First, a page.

5 And they kept the passover on the fourteenth day of the first month at even in the wilderness of Sinai: according to all that Yahweh commanded Moses, so did the children of Israel.
THE PASSOVER was a special sacrifice, a sacrifice of special deliverance. Its ordinances were unique, but it most closely resembled the Peace Offering. All of it except the blood and fat was eaten by the offerers themselves. Unlike the Peace Offering, none was given to the priests, for when it was first instituted there was no separate priestly class. It portrays Israel in its highest relationship to God as a holy people, a nation of priests.
The Passover lamb was given special attention and care. It was roasted whole, and no bones were broken -- especially pointing to Christ's offering. Bitter herbs were to be eaten with it, representing salvation through sorrow and suffering.
It was to be partaken of in active readiness for a journey with feet shod, loins girded, and staff in hand. Christ our Passover is sacrificed for us, and we too must keep the feast in a state of readiness for the journey, wherever it may lead -- recognizing that we have here no continuing city. Nothing of the present is permanent or important. We must keep ourselves lightly loaded and travel-girded, careful not to build ties and possessions in this present evil world.
The Passover must be accompanied, Paul says (1 Cor. 5:8), by
"The unleavened bread of SINCERITY and TRUTH"
Sincerity and Truth are powerful and beautiful words: powerful and beautiful qualities. Sincerity is purity from any pretense or hypocrisy or deception. Truth is freedom from any error or falsehood or mistake. These are divine qualities, not common to mankind. Very few will hold firmly and faithfully to sincerity and truth when a small degree of concealment or misrepresentation will save them loss, or get them gain. But such are no use to a holy God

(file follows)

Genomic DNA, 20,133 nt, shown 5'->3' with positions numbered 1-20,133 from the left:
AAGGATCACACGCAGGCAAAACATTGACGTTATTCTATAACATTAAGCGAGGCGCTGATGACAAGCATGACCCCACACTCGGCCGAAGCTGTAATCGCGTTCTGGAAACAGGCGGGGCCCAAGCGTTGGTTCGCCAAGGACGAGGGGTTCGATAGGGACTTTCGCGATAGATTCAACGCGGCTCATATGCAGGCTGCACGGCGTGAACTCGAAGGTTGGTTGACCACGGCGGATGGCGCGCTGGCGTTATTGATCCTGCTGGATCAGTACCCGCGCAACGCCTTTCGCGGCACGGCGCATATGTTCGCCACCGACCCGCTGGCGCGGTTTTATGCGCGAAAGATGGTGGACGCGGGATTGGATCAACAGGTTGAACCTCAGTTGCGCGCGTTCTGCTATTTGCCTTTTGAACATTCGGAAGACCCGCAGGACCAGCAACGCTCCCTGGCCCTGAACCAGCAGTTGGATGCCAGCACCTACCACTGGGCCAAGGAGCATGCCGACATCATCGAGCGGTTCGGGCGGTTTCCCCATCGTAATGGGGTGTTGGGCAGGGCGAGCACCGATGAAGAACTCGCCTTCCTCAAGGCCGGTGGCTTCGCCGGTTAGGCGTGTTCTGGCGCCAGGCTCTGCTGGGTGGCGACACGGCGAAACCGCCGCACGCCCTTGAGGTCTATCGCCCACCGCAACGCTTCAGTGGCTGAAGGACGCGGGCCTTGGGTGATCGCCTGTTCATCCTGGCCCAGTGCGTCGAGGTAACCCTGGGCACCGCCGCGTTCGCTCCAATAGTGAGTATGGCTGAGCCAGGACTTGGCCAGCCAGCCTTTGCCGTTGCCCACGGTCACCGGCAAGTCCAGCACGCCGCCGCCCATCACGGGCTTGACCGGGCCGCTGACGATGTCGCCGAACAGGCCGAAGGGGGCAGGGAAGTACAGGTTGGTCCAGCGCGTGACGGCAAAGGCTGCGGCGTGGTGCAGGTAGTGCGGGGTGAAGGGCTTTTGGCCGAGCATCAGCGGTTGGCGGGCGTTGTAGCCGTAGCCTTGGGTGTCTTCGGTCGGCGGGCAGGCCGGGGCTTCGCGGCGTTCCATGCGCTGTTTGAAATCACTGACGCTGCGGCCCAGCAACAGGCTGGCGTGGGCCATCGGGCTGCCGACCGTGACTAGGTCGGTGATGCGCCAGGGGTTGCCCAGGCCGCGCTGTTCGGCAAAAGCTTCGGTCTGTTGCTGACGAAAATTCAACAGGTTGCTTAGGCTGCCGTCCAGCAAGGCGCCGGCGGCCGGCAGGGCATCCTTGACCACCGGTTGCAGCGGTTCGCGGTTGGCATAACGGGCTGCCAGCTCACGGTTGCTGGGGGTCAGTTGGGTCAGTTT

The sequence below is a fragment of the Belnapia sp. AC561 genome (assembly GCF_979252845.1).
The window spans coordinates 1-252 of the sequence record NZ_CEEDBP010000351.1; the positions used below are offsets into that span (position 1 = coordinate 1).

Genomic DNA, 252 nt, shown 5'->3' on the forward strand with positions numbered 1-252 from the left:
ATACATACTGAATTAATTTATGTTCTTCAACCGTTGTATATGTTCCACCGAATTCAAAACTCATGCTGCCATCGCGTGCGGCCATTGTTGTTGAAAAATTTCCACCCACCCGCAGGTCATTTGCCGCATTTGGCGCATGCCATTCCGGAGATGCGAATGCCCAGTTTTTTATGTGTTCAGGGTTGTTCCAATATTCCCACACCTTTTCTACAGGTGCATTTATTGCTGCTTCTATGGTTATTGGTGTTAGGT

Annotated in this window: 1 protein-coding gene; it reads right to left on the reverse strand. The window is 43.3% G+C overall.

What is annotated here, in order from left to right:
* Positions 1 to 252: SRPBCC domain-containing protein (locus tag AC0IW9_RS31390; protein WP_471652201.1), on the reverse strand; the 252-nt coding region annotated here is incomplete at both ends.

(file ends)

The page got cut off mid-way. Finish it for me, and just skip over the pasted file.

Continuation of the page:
"Thou desirest Truth in the inward parts" (Psa. 51:6).
Only those who in spiritual wisdom perceive the living beauty -- and dedicate their lives to the principles of Sincerity and Tritth are acceptable into God's family. By nature, we are all creatures of error and subterfuge and deception. Lying and evasion for self-protection comes naturally right from childhood. Sincerity must be learned. We must be shown and perceive the beauty of the better, more excellent way. Pure, guileless sincerity is essential to holiness.
We must not look upon sacrifice as a "giving up" of something. It is a gaining and receiving; a joy and a privilege. It is the highest and most satisfying use to which we may put anything we have, including our ownselves and our lives. To a mature mind, there should be no particular pleasure in just possessing something. It is exceedingly juvenile to get pleasure merely in possession -- it is a shallow, silly, selfish, unhealthy pleasure, not worthy of the name of pleasure. The pleasure and satisfaction should come in the use to which anything is put, in the good that can be accomplished by means of it.
And the greatest mature satisfaction comes from putting all we have to the highest and best use. THIS IS SACRIFICE.
Christ, in perfect wisdom, put his whole life to the best possible use: he accomplished with it the utmost possible good. He reversed the whole trend of history from failure to success. He turned death into eternal life, and sorrow into eternal joy, for all who have the wisdom to lay hold upon what he accomplished for them.
Bro Growcott - Living sacrifice
11 The fourteenth day of the second month at even they shall keep it, and eat it with unleavened bread and bitter herbs.
The first year was taken up with getting to Sinai, receiving the Law and building the Tabernacle.
The second year began with the setting up and dedication of the Tabernacle (Ex. 40: 17). Then on the first day of the first month they observed the first anniversary of the Passover. The second observance of the Passover on the 14th day of the second month was for those who were unclean and unable to keep it in the first month (Numbers 9:11).